“This will open up the market in terms of investment, as well as benefit economic growth through the supply of competitively priced clean and sustainable energy,” he says.
In the energy industry, there has been some talk that coal is an enabler for job creation and economic development for the country.
However, as the desire for automation and smarter working becomes stronger on a global scale, James explains,it is likely to affect the coal industry.
“The renewables industry already provides about ten-million jobs globally, and, as the African market grows, so too will the employment opportunities.”
In keeping with the government’s carbon commitments and to keep the cost of electricity to a minimum for the consumer, James avers that energy transformation will need to take place to further diversify the energy mix.
“For optimal economic development, shorter power plant construction times and construction cost certainties are required, and renewables offer a more robust solution to these challenges,” he notes.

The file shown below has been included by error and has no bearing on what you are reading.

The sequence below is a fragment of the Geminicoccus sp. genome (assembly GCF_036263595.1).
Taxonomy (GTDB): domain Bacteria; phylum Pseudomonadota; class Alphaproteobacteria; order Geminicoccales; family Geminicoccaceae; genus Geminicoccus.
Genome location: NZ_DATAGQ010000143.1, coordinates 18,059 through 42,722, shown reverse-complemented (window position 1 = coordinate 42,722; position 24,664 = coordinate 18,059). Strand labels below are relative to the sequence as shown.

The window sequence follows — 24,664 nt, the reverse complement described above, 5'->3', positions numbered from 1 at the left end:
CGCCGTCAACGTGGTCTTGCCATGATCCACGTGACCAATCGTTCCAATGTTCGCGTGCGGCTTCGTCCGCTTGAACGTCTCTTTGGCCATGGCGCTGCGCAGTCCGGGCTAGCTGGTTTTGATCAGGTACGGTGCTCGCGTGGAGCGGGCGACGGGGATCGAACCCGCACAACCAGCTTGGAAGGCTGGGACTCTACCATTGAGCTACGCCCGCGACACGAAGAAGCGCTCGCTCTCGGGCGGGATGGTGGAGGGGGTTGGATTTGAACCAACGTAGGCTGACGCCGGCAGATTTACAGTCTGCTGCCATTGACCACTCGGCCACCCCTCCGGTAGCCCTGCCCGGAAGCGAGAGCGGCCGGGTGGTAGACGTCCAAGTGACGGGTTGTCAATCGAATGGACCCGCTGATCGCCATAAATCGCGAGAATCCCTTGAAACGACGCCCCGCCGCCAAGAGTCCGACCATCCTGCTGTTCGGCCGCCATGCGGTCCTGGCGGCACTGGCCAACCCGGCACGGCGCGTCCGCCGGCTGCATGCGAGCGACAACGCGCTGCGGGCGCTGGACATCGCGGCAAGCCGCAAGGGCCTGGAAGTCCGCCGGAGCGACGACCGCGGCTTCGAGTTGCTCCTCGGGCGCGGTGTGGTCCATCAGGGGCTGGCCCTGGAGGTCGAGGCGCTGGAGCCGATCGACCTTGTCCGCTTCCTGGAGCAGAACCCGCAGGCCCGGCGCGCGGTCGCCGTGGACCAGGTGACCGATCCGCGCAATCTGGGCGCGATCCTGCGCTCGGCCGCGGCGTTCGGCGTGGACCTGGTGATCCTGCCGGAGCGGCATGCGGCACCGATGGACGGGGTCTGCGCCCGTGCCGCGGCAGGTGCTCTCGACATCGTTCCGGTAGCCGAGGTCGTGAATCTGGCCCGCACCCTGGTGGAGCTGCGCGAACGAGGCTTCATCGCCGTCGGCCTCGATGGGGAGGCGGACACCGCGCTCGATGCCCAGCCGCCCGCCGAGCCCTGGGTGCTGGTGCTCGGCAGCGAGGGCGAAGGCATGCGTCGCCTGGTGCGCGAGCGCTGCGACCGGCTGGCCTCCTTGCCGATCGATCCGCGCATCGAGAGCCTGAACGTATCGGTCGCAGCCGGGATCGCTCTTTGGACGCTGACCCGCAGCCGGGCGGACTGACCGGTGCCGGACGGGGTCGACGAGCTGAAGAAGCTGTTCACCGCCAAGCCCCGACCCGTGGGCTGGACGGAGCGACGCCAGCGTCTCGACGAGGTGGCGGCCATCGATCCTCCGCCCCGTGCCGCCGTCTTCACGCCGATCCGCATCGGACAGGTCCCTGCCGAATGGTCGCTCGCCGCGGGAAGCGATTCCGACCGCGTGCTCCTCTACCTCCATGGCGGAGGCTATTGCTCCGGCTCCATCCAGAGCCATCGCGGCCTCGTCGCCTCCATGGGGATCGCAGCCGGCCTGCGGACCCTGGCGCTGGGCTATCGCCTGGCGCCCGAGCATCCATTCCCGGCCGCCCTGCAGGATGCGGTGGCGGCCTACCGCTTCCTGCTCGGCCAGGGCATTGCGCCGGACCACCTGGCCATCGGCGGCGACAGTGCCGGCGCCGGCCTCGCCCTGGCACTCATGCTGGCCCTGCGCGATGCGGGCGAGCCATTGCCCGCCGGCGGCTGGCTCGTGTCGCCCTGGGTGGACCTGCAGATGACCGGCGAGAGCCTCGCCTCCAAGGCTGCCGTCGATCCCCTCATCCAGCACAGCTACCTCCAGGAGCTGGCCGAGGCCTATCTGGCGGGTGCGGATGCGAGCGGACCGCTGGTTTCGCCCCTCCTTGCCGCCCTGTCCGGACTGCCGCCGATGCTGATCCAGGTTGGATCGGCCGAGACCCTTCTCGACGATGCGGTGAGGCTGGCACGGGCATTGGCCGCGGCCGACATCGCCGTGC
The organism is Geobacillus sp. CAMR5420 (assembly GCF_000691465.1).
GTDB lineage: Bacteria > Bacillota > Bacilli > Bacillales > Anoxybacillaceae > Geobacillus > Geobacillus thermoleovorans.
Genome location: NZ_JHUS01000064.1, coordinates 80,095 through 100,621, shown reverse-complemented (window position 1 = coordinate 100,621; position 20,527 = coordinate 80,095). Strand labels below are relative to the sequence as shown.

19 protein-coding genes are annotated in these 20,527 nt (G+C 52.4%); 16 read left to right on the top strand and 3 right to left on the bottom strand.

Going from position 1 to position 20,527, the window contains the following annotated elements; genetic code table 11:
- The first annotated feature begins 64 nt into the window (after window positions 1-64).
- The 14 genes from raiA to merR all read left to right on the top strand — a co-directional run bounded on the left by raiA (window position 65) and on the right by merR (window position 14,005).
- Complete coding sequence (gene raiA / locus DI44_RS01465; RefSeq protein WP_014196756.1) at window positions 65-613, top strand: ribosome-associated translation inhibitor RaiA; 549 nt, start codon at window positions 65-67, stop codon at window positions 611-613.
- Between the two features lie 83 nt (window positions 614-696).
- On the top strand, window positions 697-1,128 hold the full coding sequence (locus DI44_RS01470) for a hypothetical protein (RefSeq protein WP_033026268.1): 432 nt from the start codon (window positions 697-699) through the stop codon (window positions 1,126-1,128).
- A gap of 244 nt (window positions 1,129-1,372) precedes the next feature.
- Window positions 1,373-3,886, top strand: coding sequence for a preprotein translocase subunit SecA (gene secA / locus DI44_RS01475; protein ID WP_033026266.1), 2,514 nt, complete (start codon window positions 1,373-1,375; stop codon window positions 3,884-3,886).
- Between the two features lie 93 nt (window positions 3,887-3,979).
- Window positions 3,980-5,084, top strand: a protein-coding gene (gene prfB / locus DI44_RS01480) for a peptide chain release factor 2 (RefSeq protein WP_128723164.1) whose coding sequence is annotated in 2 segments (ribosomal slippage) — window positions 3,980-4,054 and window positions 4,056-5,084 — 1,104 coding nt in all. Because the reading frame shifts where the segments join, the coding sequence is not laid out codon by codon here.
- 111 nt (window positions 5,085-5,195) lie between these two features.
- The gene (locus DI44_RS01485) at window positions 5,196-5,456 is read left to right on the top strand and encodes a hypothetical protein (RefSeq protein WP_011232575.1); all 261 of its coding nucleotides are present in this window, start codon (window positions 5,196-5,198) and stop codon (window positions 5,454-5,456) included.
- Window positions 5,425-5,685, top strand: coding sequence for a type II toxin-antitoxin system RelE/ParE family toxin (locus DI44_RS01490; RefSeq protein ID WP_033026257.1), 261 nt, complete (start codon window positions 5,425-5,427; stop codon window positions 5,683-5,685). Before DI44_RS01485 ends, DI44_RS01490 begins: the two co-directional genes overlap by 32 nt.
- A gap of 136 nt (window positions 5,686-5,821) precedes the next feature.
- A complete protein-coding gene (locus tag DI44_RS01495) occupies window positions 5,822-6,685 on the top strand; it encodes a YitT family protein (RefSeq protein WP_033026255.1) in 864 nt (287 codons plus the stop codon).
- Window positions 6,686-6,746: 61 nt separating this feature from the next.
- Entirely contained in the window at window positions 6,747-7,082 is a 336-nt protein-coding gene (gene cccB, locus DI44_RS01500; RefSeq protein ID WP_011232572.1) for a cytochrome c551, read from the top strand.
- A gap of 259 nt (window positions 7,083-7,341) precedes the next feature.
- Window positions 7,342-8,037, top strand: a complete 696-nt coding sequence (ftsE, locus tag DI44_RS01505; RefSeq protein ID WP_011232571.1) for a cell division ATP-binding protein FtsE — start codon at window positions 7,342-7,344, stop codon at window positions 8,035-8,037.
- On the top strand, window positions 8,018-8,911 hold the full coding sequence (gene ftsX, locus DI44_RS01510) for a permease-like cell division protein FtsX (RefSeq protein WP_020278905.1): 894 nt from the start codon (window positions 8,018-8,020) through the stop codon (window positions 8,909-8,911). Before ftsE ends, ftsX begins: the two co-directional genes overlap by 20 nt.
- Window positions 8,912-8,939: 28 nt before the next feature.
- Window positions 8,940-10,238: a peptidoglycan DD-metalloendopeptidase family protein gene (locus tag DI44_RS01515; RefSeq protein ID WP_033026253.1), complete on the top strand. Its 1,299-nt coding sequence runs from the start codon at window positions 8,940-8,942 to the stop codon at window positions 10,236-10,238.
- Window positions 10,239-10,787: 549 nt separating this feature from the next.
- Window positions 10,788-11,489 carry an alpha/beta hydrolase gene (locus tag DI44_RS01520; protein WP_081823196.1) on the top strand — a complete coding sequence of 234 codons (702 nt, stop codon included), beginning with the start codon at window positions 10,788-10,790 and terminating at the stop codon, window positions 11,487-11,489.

K2 Management’s report, which was compiled in partnership with specialist insurance broker and risk consultant JLT Specialty, identifies trends and developments in the development and preconstruction phases of projects in the fast-growing renewables sector, based on data gathered from some of the most innovative wind and solar projects in Africa and globally.
The report highlights the strong investment demand for renewables projects in Africa, particularly in relation to the amount of capacity which has so far been tendered by the continent’s governments.
At the end of 2016, 102 renewable energy projects were selected under South Africa’s REIPPPP, procuring a total of 6.38 GW.
However, 460 were received, which equates to a total of 26.7 GW of capacity.
“It is apparent from the report’s findings that the success and confidence in the renewables sector hinges on clear policy signals, governance and regulation; and on enabling an adequate framework that is consistent across the continent to accelerated renewables deployment.
“Unlocking investment, both locally and internationally, will kickstart economic growth and support development in the region,” says James.